Lahore, Aug 6 (ANI): The Human Rights Commission of Pakistan (HRCP) has urged India and Pakistan reconsider the plight of each other's nationals incarcerated in prisons across the border, as both the governments exhibit a welcome resolve to resume dialogue.
The HRCP asked the two countries to institute long-term policies to de-criminalise minor visa or border-crossing violations and stop violating Article 73 (enforcement of laws and regulations of the coastal state) of the UN Convention on Law of the Sea (UNCLOS) that prohibits the arrest of fishermen crossing maritime boundaries.
In a statement issued on Wednesday, the HRCP urged an early resumption of the process of exchange of prisoners, on hold since the Mumbai attacks.
"HRCP endorses the Pakistan Fisherfolk Forum's demand for a permanent solution that includes a policy in which Pakistan and India stop arresting each other's fishermen for maritime boundary violations. Such detentions routinely violate Article 73 of UNCLOS, according to which penalties for violations may not include imprisonment, in the absence of agreements to the contrary by the states concerned, or any other form of corporal punishment," it said.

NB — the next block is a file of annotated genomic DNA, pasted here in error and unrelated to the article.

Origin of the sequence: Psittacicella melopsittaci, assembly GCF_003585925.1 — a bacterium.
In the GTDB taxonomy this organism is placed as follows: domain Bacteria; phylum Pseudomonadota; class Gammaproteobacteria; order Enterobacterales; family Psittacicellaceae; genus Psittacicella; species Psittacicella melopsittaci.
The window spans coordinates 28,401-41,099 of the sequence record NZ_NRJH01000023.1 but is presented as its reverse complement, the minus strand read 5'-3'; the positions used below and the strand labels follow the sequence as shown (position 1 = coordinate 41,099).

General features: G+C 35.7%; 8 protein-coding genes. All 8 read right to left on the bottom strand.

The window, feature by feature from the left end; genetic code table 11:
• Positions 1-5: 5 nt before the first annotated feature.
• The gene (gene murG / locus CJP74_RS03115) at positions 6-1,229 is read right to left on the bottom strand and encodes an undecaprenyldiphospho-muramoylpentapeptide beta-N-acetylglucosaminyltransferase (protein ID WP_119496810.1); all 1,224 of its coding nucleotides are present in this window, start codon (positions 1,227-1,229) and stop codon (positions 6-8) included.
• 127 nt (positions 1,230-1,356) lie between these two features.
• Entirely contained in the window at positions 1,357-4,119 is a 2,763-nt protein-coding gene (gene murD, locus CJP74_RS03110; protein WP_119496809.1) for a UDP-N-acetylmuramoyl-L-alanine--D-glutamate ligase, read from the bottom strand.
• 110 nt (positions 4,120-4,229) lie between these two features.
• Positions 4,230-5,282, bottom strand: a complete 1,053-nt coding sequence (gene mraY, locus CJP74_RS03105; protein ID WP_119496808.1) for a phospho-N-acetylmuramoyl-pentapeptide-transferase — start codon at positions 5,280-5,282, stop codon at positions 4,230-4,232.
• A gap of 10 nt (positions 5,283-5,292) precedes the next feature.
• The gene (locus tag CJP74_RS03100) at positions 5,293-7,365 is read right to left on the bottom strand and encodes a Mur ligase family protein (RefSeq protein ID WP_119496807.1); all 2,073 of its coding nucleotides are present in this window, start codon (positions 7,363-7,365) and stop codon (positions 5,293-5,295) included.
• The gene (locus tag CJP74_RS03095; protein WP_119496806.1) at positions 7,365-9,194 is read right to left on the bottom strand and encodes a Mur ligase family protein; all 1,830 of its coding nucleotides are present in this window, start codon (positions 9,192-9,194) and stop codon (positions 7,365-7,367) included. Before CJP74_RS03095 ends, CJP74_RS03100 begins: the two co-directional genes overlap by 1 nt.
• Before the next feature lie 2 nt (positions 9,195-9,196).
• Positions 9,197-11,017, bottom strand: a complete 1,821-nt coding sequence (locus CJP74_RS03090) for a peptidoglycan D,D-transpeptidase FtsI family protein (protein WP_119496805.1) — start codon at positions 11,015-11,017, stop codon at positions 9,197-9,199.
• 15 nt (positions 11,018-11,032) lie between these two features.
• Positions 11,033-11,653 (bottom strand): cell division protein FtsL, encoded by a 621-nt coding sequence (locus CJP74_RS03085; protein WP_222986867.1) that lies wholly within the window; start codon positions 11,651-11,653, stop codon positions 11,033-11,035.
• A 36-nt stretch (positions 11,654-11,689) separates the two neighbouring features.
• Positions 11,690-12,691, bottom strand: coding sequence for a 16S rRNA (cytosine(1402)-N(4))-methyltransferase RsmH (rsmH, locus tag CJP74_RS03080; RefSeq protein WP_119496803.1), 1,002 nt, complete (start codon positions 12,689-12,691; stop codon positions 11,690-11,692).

When making such arrests, security agencies also seize boats, equipment and catch worth lakhs of rupees," the commission said, adding that dozens of such boats, representing the hard work and sweat of the poor, lie rotting in harbours on either side.
The HRCP said Pakistan and India allow each other's arrested citizens no access to consular services until after they complete their prison terms, with many languishing for years in brutal conditions.
"They have no legal rights or the ability to challenge their arrest or engage a lawyer. Normally their families remain oblivious of their arrests, location of prisons and the conditions there," it added.
"Cases come to public notice when prisoners' families or friends are lucky to acquire information, take up the issue and notify the media. Difficulties in engaging lawyers across the divide also add to the woes of the incarcerated prisoners and their families." (ANI)